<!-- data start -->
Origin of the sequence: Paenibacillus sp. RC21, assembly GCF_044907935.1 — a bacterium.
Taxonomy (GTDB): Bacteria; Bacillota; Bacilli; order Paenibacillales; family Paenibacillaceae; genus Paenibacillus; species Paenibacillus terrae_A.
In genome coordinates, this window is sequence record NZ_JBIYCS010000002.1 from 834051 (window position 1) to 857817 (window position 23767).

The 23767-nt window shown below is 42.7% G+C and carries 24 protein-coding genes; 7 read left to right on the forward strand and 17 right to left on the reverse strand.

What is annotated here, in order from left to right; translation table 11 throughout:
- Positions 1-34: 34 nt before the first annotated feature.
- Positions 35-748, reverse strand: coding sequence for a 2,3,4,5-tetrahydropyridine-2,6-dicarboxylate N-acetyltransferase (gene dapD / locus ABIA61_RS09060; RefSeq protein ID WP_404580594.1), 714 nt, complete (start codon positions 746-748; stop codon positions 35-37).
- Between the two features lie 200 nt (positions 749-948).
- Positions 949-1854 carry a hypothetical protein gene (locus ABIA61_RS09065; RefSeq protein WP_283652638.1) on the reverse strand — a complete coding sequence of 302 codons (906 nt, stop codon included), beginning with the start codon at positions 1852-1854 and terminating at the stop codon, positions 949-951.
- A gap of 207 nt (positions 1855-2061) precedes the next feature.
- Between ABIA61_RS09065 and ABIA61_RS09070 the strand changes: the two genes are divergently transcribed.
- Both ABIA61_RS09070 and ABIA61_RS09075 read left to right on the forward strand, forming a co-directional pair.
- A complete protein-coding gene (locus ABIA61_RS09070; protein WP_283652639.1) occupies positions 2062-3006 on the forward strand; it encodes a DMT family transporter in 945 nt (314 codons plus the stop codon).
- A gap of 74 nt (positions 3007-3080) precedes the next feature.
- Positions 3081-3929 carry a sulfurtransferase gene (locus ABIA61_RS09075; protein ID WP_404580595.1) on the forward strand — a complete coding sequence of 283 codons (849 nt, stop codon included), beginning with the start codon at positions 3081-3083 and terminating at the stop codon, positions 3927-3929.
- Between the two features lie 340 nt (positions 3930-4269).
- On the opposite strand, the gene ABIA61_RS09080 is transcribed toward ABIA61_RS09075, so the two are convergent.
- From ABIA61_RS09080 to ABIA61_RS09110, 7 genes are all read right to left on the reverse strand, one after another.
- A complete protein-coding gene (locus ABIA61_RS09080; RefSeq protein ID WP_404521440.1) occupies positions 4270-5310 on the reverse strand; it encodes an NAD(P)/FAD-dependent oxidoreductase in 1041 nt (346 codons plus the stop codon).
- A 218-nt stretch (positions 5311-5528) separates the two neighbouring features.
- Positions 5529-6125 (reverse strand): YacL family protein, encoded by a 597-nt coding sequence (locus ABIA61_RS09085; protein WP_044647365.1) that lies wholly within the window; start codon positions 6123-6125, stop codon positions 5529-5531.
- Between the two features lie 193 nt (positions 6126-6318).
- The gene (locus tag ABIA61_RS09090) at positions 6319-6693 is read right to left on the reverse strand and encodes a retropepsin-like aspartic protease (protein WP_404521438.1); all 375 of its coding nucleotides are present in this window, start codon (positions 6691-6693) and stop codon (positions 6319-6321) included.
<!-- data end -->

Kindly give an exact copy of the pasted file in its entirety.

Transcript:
Origin of the sequence: Paenibacillus sp. RC21, assembly GCF_044907935.1 — a bacterium.
Taxonomy (GTDB): Bacteria; Bacillota; Bacilli; order Paenibacillales; family Paenibacillaceae; genus Paenibacillus; species Paenibacillus terrae_A.
In genome coordinates, this window is sequence record NZ_JBIYCS010000002.1 from 834051 (window position 1) to 857817 (window position 23767).

The 23767-nt window shown below is 42.7% G+C and carries 24 protein-coding genes; 7 read left to right on the forward strand and 17 right to left on the reverse strand.

What is annotated here, in order from left to right; translation table 11 throughout:
- Positions 1-34: 34 nt before the first annotated feature.
- Positions 35-748, reverse strand: coding sequence for a 2,3,4,5-tetrahydropyridine-2,6-dicarboxylate N-acetyltransferase (gene dapD / locus ABIA61_RS09060; RefSeq protein ID WP_404580594.1), 714 nt, complete (start codon positions 746-748; stop codon positions 35-37).
- Between the two features lie 200 nt (positions 749-948).
- Positions 949-1854 carry a hypothetical protein gene (locus ABIA61_RS09065; RefSeq protein WP_283652638.1) on the reverse strand — a complete coding sequence of 302 codons (906 nt, stop codon included), beginning with the start codon at positions 1852-1854 and terminating at the stop codon, positions 949-951.
- A gap of 207 nt (positions 1855-2061) precedes the next feature.
- Between ABIA61_RS09065 and ABIA61_RS09070 the strand changes: the two genes are divergently transcribed.
- Both ABIA61_RS09070 and ABIA61_RS09075 read left to right on the forward strand, forming a co-directional pair.
- A complete protein-coding gene (locus ABIA61_RS09070; protein WP_283652639.1) occupies positions 2062-3006 on the forward strand; it encodes a DMT family transporter in 945 nt (314 codons plus the stop codon).
- A gap of 74 nt (positions 3007-3080) precedes the next feature.
- Positions 3081-3929 carry a sulfurtransferase gene (locus ABIA61_RS09075; protein ID WP_404580595.1) on the forward strand — a complete coding sequence of 283 codons (849 nt, stop codon included), beginning with the start codon at positions 3081-3083 and terminating at the stop codon, positions 3927-3929.
- Between the two features lie 340 nt (positions 3930-4269).
- On the opposite strand, the gene ABIA61_RS09080 is transcribed toward ABIA61_RS09075, so the two are convergent.
- From ABIA61_RS09080 to ABIA61_RS09110, 7 genes are all read right to left on the reverse strand, one after another.
- A complete protein-coding gene (locus ABIA61_RS09080; RefSeq protein ID WP_404521440.1) occupies positions 4270-5310 on the reverse strand; it encodes an NAD(P)/FAD-dependent oxidoreductase in 1041 nt (346 codons plus the stop codon).
- A 218-nt stretch (positions 5311-5528) separates the two neighbouring features.
- Positions 5529-6125 (reverse strand): YacL family protein, encoded by a 597-nt coding sequence (locus ABIA61_RS09085; protein WP_044647365.1) that lies wholly within the window; start codon positions 6123-6125, stop codon positions 5529-5531.
- Between the two features lie 193 nt (positions 6126-6318).
- The gene (locus tag ABIA61_RS09090) at positions 6319-6693 is read right to left on the reverse strand and encodes a retropepsin-like aspartic protease (protein WP_404521438.1); all 375 of its coding nucleotides are present in this window, start codon (positions 6691-6693) and stop codon (positions 6319-6321) included.